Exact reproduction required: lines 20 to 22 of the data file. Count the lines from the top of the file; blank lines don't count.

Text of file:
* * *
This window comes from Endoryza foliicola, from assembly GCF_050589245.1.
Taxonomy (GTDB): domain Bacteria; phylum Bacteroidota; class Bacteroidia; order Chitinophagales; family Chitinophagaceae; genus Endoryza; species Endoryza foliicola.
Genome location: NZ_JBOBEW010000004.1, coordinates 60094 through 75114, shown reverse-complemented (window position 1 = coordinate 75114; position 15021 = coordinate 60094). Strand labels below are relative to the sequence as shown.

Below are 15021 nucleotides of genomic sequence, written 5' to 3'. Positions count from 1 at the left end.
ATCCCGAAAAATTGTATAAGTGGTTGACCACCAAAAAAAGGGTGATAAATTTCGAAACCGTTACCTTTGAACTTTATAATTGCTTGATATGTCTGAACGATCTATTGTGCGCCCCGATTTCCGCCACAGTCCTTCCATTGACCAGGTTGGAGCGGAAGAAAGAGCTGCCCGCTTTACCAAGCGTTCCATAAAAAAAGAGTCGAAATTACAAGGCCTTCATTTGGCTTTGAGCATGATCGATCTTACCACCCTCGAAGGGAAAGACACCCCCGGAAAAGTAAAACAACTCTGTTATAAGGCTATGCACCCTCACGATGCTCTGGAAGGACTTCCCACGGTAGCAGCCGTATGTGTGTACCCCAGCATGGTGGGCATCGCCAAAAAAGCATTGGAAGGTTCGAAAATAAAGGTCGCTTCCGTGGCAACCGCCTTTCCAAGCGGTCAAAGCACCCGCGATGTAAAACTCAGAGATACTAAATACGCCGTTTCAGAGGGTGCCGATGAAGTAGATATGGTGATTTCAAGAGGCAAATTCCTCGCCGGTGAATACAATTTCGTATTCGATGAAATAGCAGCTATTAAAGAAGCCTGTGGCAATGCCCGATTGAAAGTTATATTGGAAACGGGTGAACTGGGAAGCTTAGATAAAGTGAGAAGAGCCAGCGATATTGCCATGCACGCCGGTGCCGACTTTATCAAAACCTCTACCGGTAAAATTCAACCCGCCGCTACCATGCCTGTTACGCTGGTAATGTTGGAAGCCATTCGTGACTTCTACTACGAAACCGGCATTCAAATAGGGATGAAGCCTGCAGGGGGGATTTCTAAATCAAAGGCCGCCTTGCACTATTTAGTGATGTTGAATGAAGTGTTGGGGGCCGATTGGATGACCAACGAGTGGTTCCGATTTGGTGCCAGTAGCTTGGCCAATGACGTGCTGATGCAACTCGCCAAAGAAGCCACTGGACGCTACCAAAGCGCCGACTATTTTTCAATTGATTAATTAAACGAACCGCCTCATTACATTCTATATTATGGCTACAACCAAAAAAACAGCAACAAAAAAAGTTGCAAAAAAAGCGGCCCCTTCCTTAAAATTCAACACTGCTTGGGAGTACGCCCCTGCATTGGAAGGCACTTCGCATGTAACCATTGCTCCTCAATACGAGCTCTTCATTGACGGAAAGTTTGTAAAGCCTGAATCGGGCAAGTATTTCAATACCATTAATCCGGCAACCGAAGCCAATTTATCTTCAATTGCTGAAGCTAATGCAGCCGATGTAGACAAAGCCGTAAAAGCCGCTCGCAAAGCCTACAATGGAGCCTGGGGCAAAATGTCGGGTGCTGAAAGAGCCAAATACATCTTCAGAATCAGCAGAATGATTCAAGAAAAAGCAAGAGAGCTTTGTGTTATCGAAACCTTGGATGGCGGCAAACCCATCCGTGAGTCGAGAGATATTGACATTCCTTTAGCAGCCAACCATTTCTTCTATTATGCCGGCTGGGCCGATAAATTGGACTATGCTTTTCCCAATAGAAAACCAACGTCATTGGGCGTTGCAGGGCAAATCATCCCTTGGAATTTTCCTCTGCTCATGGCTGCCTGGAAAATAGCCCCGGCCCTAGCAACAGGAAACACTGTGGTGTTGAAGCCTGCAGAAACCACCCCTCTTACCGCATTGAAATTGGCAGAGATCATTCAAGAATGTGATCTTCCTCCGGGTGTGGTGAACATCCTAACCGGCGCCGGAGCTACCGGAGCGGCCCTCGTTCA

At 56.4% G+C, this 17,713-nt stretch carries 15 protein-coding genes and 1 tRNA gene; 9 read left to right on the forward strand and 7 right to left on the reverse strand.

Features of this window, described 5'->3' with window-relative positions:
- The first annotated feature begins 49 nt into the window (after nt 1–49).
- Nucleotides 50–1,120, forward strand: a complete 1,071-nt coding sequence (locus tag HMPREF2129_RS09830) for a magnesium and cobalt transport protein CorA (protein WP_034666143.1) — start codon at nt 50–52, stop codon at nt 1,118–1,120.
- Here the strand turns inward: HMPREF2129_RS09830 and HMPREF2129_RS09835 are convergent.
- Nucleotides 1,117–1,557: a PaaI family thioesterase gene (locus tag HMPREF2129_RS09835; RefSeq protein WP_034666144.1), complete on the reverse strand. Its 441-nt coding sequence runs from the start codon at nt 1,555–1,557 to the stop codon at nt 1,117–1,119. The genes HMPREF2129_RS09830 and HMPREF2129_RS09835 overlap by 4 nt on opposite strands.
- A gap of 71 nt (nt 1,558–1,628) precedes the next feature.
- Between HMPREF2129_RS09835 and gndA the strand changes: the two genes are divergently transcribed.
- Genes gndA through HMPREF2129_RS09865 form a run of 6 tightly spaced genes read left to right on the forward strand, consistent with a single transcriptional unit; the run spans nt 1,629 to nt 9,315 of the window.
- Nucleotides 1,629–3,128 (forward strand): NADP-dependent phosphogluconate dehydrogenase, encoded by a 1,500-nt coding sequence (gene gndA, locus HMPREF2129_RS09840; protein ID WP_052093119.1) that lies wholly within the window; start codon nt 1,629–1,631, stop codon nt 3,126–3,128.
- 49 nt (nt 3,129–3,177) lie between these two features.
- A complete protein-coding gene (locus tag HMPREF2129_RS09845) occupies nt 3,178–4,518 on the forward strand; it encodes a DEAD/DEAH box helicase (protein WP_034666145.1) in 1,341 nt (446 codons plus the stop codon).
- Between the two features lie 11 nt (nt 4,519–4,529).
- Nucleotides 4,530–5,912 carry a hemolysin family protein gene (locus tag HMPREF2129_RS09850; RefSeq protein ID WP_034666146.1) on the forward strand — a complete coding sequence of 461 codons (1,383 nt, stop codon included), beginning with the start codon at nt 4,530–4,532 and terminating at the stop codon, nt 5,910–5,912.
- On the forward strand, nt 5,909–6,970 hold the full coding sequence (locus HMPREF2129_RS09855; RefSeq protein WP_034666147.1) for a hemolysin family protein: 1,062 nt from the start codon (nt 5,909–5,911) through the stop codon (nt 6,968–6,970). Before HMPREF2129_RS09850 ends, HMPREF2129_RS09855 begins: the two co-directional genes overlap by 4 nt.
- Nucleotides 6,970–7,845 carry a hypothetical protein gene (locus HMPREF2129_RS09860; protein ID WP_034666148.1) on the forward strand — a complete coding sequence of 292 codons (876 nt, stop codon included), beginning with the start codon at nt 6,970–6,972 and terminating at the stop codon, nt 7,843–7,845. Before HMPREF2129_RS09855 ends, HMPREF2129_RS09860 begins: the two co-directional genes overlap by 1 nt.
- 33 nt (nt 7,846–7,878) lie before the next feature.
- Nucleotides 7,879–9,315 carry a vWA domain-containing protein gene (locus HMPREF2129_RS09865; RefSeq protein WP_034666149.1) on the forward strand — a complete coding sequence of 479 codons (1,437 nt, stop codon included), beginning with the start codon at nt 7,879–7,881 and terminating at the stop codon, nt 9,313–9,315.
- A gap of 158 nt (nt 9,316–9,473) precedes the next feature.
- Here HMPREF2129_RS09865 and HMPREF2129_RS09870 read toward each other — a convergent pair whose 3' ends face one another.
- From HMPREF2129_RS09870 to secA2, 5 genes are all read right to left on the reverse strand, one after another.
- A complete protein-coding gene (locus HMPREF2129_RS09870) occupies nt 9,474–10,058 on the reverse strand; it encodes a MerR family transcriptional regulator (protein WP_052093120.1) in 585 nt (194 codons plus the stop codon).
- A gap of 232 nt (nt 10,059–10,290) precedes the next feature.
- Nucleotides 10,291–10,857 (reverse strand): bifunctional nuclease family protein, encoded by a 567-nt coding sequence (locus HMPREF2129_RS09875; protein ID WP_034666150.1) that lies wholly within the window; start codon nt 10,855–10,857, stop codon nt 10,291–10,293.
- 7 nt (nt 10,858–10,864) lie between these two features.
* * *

- On the forward strand, nt 5,909–6,970 hold the full coding sequence (locus HMPREF2129_RS09855; RefSeq protein WP_034666147.1) for a hemolysin family protein: 1,062 nt from the start codon (nt 5,909–5,911) through the stop codon (nt 6,968–6,970). Before HMPREF2129_RS09850 ends, HMPREF2129_RS09855 begins: the two co-directional genes overlap by 4 nt.
- Nucleotides 6,970–7,845 carry a hypothetical protein gene (locus HMPREF2129_RS09860; protein ID WP_034666148.1) on the forward strand — a complete coding sequence of 292 codons (876 nt, stop codon included), beginning with the start codon at nt 6,970–6,972 and terminating at the stop codon, nt 7,843–7,845. Before HMPREF2129_RS09855 ends, HMPREF2129_RS09860 begins: the two co-directional genes overlap by 1 nt.
- 33 nt (nt 7,846–7,878) lie before the next feature.